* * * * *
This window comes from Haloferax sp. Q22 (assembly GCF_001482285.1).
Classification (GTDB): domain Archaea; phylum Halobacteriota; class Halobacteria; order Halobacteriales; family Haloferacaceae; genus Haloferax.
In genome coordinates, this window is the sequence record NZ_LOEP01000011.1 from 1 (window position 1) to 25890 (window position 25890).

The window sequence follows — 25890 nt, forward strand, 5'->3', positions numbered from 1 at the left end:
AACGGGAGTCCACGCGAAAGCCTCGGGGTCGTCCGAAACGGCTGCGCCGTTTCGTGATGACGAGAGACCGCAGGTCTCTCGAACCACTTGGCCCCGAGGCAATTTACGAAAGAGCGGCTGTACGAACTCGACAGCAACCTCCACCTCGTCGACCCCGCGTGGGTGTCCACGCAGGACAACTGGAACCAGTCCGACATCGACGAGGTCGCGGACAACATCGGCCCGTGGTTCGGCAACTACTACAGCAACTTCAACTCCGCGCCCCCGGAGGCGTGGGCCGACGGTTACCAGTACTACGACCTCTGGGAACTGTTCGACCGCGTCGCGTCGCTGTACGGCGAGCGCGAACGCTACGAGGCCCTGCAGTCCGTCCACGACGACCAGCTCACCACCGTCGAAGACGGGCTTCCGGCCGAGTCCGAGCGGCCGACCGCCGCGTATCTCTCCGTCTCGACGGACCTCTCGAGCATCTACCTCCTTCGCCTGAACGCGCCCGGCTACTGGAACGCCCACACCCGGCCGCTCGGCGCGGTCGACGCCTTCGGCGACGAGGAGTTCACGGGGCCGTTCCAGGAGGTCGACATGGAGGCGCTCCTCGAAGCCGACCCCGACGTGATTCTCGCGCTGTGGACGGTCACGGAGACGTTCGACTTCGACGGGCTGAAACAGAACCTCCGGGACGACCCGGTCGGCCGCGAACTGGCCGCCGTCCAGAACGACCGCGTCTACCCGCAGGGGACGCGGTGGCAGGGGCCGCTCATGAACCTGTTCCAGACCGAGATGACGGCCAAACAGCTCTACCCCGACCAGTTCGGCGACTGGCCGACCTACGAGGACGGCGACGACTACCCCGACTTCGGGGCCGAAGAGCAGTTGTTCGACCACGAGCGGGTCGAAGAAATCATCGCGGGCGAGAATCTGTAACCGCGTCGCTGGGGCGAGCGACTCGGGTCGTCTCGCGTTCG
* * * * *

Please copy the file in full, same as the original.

This window comes from Haloferax sp. Q22 (assembly GCF_001482285.1).
Classification (GTDB): domain Archaea; phylum Halobacteriota; class Halobacteria; order Halobacteriales; family Haloferacaceae; genus Haloferax.
In genome coordinates, this window is the sequence record NZ_LOEP01000011.1 from 1 (window position 1) to 25890 (window position 25890).

The window sequence follows — 25890 nt, forward strand, 5'->3', positions numbered from 1 at the left end:
AACGGGAGTCCACGCGAAAGCCTCGGGGTCGTCCGAAACGGCTGCGCCGTTTCGTGATGACGAGAGACCGCAGGTCTCTCGAACCACTTGGCCCCGAGGCAATTTACGAAAGAGCGGCTGTACGAACTCGACAGCAACCTCCACCTCGTCGACCCCGCGTGGGTGTCCACGCAGGACAACTGGAACCAGTCCGACATCGACGAGGTCGCGGACAACATCGGCCCGTGGTTCGGCAACTACTACAGCAACTTCAACTCCGCGCCCCCGGAGGCGTGGGCCGACGGTTACCAGTACTACGACCTCTGGGAACTGTTCGACCGCGTCGCGTCGCTGTACGGCGAGCGCGAACGCTACGAGGCCCTGCAGTCCGTCCACGACGACCAGCTCACCACCGTCGAAGACGGGCTTCCGGCCGAGTCCGAGCGGCCGACCGCCGCGTATCTCTCCGTCTCGACGGACCTCTCGAGCATCTACCTCCTTCGCCTGAACGCGCCCGGCTACTGGAACGCCCACACCCGGCCGCTCGGCGCGGTCGACGCCTTCGGCGACGAGGAGTTCACGGGGCCGTTCCAGGAGGTCGACATGGAGGCGCTCCTCGAAGCCGACCCCGACGTGATTCTCGCGCTGTGGACGGTCACGGAGACGTTCGACTTCGACGGGCTGAAACAGAACCTCCGGGACGACCCGGTCGGCCGCGAACTGGCCGCCGTCCAGAACGACCGCGTCTACCCGCAGGGGACGCGGTGGCAGGGGCCGCTCATGAACCTGTTCCAGACCGAGATGACGGCCAAACAGCTCTACCCCGACCAGTTCGGCGACTGGCCGACCTACGAGGACGGCGACGACTACCCCGACTTCGGGGCCGAAGAGCAGTTGTTCGACCACGAGCGGGTCGAAGAAATCATCGCGGGCGAGAATCTGTAACCGCGTCGCTGGGGCGAGCGACTCGGGTCGTCTCGCGTTCG